Christmas is a day which I’ve hated since I was teenager. Maybe it’s a broken home thing, maybe it’s a consumerism thing, maybe it’s just about the pressure to understand your family which is tricky when you don’t really even know them. Well, not properly, perhaps; the connection that some other families have is only superficially present in ours. We get on, we can have a laugh, and it’s drama free. But, Christmas is one of only a handful of times per year that I communicate with my Dad and his partner.
I talk to my sister more, and I wish we were in more regular contact — despite not applying enough effort to that end. But when we’re together, we’ll always have a good time. Family, to me, is foremost her and my nephew. I’m grateful to have her, and I think my own world would be lonelier otherwise. I don’t have a family of my own and, while I’m perfectly happy to never have kids, I do recognise that I’m missing a partner to spend these sorts of occasions with. Therefore, having somewhere to go back to is, in some sense, comforting.
I’m always entering another domain, though, when I do go back; one of couples, one of success, one of happiness. I’m glad of it, but I am the black sheep. A week back in Edinburgh is both a welcome break and an endurance test. It’s always a symbol to me that another year has past and I haven’t gotten any closer to what I need. I’m looking for my own partner, success, and happiness, and yet my annual progress report invariably needs spin. It’s less of a social requirement and more of a self-comfort mechanism. If I speak about life and prospects optimistically then perhaps I’ll believe it to be true. It seems to work sometimes.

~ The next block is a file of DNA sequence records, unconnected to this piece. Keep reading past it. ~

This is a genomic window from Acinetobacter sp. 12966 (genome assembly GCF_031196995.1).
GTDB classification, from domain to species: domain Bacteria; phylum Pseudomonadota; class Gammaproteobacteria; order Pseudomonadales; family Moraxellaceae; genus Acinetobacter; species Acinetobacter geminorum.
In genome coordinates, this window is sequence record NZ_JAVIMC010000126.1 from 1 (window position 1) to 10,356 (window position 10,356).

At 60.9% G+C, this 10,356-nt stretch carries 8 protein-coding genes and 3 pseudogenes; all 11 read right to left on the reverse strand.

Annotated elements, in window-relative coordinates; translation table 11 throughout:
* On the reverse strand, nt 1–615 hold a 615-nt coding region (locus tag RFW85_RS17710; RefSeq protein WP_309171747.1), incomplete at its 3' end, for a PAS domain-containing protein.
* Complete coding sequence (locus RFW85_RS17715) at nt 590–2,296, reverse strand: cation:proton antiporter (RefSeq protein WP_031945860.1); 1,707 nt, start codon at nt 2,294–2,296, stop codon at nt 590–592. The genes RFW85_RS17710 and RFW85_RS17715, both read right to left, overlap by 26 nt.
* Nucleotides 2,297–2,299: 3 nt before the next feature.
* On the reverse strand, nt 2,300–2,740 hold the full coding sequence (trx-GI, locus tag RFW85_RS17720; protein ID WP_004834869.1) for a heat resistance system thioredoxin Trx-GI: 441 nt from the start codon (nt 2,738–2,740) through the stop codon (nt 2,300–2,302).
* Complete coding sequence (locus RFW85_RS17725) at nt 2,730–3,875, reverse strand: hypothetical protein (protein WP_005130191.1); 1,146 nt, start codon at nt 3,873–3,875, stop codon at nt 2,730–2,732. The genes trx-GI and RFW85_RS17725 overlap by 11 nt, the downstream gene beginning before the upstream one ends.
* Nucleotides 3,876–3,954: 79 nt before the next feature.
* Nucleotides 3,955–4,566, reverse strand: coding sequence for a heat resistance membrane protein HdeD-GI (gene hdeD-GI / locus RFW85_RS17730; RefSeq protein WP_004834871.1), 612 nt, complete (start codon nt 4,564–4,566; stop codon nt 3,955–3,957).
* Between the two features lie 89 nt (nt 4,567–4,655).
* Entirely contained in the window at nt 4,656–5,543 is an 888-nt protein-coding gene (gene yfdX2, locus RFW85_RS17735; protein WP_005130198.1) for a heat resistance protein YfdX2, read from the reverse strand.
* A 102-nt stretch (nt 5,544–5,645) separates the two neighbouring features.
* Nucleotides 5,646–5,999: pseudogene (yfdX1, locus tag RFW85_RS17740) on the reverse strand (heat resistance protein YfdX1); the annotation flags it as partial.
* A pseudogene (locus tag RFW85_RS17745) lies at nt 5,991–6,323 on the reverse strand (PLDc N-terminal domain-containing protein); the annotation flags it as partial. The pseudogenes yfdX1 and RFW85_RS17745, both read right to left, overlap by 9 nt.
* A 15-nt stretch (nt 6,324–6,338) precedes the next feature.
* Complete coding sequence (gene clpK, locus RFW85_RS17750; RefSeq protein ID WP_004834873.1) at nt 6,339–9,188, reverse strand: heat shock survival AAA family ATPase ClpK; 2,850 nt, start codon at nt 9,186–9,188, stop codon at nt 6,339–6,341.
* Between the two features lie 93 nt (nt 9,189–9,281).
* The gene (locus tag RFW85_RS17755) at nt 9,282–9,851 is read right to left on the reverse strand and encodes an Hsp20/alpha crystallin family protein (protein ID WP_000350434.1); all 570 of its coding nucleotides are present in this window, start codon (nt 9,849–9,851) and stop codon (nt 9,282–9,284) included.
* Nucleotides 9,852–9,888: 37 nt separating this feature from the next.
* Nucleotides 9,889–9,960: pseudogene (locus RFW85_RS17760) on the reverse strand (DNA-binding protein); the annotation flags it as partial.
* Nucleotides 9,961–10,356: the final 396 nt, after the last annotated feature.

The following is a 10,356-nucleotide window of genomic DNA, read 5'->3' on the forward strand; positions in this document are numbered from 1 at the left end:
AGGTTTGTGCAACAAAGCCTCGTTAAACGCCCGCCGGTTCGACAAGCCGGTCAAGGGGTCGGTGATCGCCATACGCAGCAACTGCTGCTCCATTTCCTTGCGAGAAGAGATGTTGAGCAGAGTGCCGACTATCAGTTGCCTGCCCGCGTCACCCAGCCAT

This year, though, I’m cutting short the annual conference and I’m flying out — midway through Christmas Day. My big Asia trip beckons. I’d originally planned to leave on Boxing Day but by the time I booked, the tickets were more expensive. I had to somewhat nervously tell my Dad that Christmas dinner might have to be done the day before if my attendance is required. I feel a tad guilty but he and his partner spent one Christmas in NZ without us, so it is what is is. We should take opportunities to make ourselves happier.
And so, I’ll be flying from Edinburgh to Hanoi, Vietnam, via Doha on Qatar Airways. I’d have chosen an airline from a non-homophobic state if I could but practicalities need to win out sometimes. In Hanoi I’ll meet Tat, my Singaporean friend, and over the following couple of weeks we’ll also explore Ho Chi Minh City and then, in Cambodia, Phnom Penh and Siem Reap. His holiday time ends at that point and he’ll head back to Singapore — but here the scary part of my adventure begins. I’ll be heading to Thailand for almost a month to live, work remotely, and travel.